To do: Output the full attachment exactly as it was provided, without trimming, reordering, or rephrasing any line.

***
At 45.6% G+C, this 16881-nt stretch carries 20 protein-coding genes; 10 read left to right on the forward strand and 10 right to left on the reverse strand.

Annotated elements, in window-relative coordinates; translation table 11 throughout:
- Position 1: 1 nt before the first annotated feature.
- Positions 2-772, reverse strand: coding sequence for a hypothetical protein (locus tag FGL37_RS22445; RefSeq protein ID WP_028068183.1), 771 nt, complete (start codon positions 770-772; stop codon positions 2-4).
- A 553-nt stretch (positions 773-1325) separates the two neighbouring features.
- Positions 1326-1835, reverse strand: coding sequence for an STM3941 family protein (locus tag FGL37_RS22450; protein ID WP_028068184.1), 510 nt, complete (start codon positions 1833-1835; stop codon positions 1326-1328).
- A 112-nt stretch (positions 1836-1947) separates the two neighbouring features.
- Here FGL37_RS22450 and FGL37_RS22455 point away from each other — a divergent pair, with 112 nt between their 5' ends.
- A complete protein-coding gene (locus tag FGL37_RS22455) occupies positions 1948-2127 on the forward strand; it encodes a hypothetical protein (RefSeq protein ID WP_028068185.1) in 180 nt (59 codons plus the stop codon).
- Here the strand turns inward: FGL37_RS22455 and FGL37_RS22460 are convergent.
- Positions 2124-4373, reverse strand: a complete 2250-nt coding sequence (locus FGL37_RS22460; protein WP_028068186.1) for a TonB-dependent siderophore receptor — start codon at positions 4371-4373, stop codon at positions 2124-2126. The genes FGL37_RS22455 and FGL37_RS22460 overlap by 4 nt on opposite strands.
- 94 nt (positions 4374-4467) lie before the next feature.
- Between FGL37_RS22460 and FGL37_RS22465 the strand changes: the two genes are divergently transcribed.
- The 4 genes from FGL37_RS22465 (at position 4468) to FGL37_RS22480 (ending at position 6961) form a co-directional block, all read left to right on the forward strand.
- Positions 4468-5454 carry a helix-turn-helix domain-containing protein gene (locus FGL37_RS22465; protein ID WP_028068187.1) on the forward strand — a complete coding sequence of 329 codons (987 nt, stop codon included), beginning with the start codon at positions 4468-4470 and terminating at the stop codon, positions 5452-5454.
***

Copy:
At 45.6% G+C, this 16881-nt stretch carries 20 protein-coding genes; 10 read left to right on the forward strand and 10 right to left on the reverse strand.

Annotated elements, in window-relative coordinates; translation table 11 throughout:
- Position 1: 1 nt before the first annotated feature.
- Positions 2-772, reverse strand: coding sequence for a hypothetical protein (locus tag FGL37_RS22445; RefSeq protein ID WP_028068183.1), 771 nt, complete (start codon positions 770-772; stop codon positions 2-4).
- A 553-nt stretch (positions 773-1325) separates the two neighbouring features.
- Positions 1326-1835, reverse strand: coding sequence for an STM3941 family protein (locus tag FGL37_RS22450; protein ID WP_028068184.1), 510 nt, complete (start codon positions 1833-1835; stop codon positions 1326-1328).
- A 112-nt stretch (positions 1836-1947) separates the two neighbouring features.
- Here FGL37_RS22450 and FGL37_RS22455 point away from each other — a divergent pair, with 112 nt between their 5' ends.
- A complete protein-coding gene (locus tag FGL37_RS22455) occupies positions 1948-2127 on the forward strand; it encodes a hypothetical protein (RefSeq protein ID WP_028068185.1) in 180 nt (59 codons plus the stop codon).
- Here the strand turns inward: FGL37_RS22455 and FGL37_RS22460 are convergent.
- Positions 2124-4373, reverse strand: a complete 2250-nt coding sequence (locus FGL37_RS22460; protein WP_028068186.1) for a TonB-dependent siderophore receptor — start codon at positions 4371-4373, stop codon at positions 2124-2126. The genes FGL37_RS22455 and FGL37_RS22460 overlap by 4 nt on opposite strands.
- 94 nt (positions 4374-4467) lie before the next feature.
- Between FGL37_RS22460 and FGL37_RS22465 the strand changes: the two genes are divergently transcribed.
- The 4 genes from FGL37_RS22465 (at position 4468) to FGL37_RS22480 (ending at position 6961) form a co-directional block, all read left to right on the forward strand.
- Positions 4468-5454 carry a helix-turn-helix domain-containing protein gene (locus FGL37_RS22465; protein ID WP_028068187.1) on the forward strand — a complete coding sequence of 329 codons (987 nt, stop codon included), beginning with the start codon at positions 4468-4470 and terminating at the stop codon, positions 5452-5454.